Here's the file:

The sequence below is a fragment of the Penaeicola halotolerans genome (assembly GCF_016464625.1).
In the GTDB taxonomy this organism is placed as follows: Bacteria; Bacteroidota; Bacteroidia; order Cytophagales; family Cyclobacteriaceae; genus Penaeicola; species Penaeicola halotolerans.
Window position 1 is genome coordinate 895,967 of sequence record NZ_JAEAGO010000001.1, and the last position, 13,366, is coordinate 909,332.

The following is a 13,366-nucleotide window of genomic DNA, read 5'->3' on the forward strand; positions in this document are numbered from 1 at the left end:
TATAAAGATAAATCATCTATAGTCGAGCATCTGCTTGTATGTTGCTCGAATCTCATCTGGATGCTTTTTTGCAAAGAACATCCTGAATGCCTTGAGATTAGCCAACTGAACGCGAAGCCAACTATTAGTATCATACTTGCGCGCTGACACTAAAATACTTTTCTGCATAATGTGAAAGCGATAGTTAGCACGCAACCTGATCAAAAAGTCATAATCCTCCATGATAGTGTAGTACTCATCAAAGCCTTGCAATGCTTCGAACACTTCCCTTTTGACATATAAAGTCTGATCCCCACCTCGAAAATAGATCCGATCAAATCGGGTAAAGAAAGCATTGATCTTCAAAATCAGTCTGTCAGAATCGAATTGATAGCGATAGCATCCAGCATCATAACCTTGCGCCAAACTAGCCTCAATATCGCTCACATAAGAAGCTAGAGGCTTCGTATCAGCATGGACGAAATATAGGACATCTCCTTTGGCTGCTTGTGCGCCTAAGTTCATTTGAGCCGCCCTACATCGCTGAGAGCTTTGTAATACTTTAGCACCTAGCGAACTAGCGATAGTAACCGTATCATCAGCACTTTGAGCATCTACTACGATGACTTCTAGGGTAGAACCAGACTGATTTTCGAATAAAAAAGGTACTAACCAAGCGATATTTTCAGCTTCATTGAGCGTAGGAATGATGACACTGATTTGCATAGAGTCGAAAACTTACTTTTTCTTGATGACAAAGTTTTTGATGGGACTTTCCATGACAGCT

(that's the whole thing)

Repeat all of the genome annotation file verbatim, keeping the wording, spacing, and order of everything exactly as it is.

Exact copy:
The sequence below is a fragment of the Penaeicola halotolerans genome (assembly GCF_016464625.1).
In the GTDB taxonomy this organism is placed as follows: Bacteria; Bacteroidota; Bacteroidia; order Cytophagales; family Cyclobacteriaceae; genus Penaeicola; species Penaeicola halotolerans.
Window position 1 is genome coordinate 895,967 of sequence record NZ_JAEAGO010000001.1, and the last position, 13,366, is coordinate 909,332.

The following is a 13,366-nucleotide window of genomic DNA, read 5'->3' on the forward strand; positions in this document are numbered from 1 at the left end:
TATAAAGATAAATCATCTATAGTCGAGCATCTGCTTGTATGTTGCTCGAATCTCATCTGGATGCTTTTTTGCAAAGAACATCCTGAATGCCTTGAGATTAGCCAACTGAACGCGAAGCCAACTATTAGTATCATACTTGCGCGCTGACACTAAAATACTTTTCTGCATAATGTGAAAGCGATAGTTAGCACGCAACCTGATCAAAAAGTCATAATCCTCCATGATAGTGTAGTACTCATCAAAGCCTTGCAATGCTTCGAACACTTCCCTTTTGACATATAAAGTCTGATCCCCACCTCGAAAATAGATCCGATCAAATCGGGTAAAGAAAGCATTGATCTTCAAAATCAGTCTGTCAGAATCGAATTGATAGCGATAGCATCCAGCATCATAACCTTGCGCCAAACTAGCCTCAATATCGCTCACATAAGAAGCTAGAGGCTTCGTATCAGCATGGACGAAATATAGGACATCTCCTTTGGCTGCTTGTGCGCCTAAGTTCATTTGAGCCGCCCTACATCGCTGAGAGCTTTGTAATACTTTAGCACCTAGCGAACTAGCGATAGTAACCGTATCATCAGCACTTTGAGCATCTACTACGATGACTTCTAGGGTAGAACCAGACTGATTTTCGAATAAAAAAGGTACTAACCAAGCGATATTTTCAGCTTCATTGAGCGTAGGAATGATGACACTGATTTGCATAGAGTCGAAAACTTACTTTTTCTTGATGACAAAGTTTTTGATGGGACTTTCCATGACAGCT